Mickey is an animal wrangler by trade, and loves what he does for a living. His life is pretty simple: He cares for loads of wild animals that were either injured or abandoned or that he found out in the wild, and he loves his family and depends on them for support. Like he says to Wahoo, "What would I do without you and your mom? I'm lucky she stuck around all these years" (3.105). We think Mickey has earned his luck, with a heap of hard work and love.
Wahoo's dad lacks the subtly that his son uses to get along with everyone. Mickey is… shall we say… outspoken. He's frank, a quality that is both refreshing and sometimes problematic—like when he notices that Ol' Sleepy the gator is stuffed and Link says it isn't:
"That gator's way beyond sleepy."
"Let it go, Pop," Wahoo implored.
"But they're lyin' to everybody! It's a scam." […]
"Show some pride brother," he said to Link. "Tell Sickler to put that thing in the gift shop where it belongs." (11.30-33)
So yeah, Mickey is right about Sickler's scheme to wow his customers and ensure he gets paid for a tour complete with alligators. But with a great big bear of a man like Link threatening him to keep quiet or else, Mickey just can't keep his trap shut to save his life… and so he is thrown overboard.
Mickey is the real deal, which places him in stark contrast to Derek, who is a phony. When it comes to living things and the earth, Mickey is all business. His passion for animals and respect for nature makes him a very likeable character, and you can count on him to speak his mind. While Mickey is ticking off Link by arguing that the stuffed gator is dead, Wahoo says, "Tourists don't know any better," and Mickey shows his true character when he replies, "I wasn't talkin' about the tourists, son. I was talkin' about nature—it is an insult to nature putting a stuffed specimen in the middle of the swamp" (11.34). We can see that Mickey really does mean well and that his big mouth is not intended to just make others mad, but to advocate for himself and what he believes in. He has courage.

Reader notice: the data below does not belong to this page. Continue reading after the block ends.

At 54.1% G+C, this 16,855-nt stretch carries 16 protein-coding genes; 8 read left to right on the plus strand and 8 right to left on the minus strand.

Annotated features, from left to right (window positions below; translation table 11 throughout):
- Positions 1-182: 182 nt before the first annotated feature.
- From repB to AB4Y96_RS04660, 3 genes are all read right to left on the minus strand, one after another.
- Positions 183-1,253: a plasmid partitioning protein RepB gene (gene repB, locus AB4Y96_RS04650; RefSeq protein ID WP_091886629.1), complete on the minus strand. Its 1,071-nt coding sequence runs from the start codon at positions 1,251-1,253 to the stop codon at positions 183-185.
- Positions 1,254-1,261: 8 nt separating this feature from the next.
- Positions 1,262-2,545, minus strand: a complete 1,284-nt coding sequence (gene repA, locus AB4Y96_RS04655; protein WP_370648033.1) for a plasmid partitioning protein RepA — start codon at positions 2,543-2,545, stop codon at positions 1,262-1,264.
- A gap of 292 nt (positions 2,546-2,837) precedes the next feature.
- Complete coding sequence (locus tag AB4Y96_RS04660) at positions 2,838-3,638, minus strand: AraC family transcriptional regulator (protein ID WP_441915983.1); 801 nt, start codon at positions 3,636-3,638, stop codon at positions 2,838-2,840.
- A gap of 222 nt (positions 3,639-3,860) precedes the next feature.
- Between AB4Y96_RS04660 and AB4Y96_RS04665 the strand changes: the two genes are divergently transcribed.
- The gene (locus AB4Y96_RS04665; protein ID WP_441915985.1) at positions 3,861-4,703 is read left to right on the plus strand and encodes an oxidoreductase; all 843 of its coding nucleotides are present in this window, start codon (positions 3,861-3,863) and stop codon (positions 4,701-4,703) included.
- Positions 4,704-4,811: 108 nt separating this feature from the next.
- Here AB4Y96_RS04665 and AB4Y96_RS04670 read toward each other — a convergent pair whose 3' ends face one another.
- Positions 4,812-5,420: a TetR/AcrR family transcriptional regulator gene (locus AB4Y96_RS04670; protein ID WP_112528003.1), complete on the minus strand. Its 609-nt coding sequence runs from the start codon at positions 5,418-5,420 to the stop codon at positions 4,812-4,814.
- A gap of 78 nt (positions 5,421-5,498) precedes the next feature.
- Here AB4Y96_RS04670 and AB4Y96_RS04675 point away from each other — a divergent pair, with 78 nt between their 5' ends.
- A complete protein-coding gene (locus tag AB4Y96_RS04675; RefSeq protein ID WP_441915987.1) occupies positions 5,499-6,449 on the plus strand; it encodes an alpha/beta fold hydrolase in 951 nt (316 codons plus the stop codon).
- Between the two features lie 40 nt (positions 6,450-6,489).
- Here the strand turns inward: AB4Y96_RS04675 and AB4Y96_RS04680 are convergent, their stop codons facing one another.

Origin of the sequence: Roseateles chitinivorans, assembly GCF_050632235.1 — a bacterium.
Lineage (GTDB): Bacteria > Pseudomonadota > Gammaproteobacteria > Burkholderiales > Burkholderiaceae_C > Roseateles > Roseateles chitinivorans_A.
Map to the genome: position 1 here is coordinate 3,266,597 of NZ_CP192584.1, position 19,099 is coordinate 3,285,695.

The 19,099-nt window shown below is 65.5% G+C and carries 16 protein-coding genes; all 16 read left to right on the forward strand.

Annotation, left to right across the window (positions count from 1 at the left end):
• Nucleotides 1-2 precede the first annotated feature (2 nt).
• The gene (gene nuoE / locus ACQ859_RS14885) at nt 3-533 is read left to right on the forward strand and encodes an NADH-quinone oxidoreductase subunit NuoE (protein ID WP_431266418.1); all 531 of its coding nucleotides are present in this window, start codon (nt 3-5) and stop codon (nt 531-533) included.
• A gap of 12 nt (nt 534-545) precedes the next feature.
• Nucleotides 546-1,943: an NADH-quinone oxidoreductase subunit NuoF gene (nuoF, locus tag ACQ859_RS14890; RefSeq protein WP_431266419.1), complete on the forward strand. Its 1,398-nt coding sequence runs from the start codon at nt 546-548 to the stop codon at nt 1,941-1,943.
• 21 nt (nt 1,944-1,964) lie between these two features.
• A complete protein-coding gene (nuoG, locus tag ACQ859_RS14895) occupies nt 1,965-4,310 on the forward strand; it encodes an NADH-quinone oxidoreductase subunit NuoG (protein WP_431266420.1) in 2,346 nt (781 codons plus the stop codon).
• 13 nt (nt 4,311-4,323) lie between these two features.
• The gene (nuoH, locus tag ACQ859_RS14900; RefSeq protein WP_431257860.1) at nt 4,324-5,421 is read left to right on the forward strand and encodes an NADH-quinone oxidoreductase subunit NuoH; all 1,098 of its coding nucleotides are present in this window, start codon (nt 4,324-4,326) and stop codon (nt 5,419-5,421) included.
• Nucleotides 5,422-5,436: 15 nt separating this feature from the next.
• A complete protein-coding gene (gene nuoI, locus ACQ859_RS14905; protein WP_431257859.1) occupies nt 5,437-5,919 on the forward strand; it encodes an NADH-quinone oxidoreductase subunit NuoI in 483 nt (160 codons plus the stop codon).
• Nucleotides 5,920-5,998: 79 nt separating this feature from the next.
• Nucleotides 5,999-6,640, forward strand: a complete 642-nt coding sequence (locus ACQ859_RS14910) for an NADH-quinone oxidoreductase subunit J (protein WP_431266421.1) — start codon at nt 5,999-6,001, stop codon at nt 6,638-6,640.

We think Mickey is one cool dad. All he wants in life is to enjoy his family and surround himself with animals, which he thinks are way less complicated and confusing than people. He is very put out by not being able to work or function normally because of his concussion, but he trusts Wahoo to see them all through. He relies on Wahoo to make some pretty big decisions and listens to him defend these choices before making his own judgment. Like Wahoo says, "My father can take care of himself" (23.100), but he isn't crazy or too risky. His top priority is keeping his son safe. Because he has an extreme—and at times immature—personality, his character often allows Wahoo to take charge.
Yup, Mickey is pretty tough all right. When it comes to the safety of his animals or his family and friends, Mickey can be, well, a little feisty. Like when Jared Gordon says he is taking Tuna with him:
"That girl's my flesh and blood, Sparky, and I ain't leavin' this swap without her."
"Then you ain't leavin'," Mickey Cray said. (25.38, 39)
Even though Tuna is not his daughter, she is still a young girl, and in Mickey's book that means she needs someone to stick up for her. He will fight tooth and nail to do the right thing, like when he rescued Derek from Alice in his backyard. That was a risky move, but Mickey did it and did it well, without a second thought (7.107). He is willing to sacrifice his life for the good of all. By the end of the book, he changes some of his harsh opinions about Derek after he saves them all.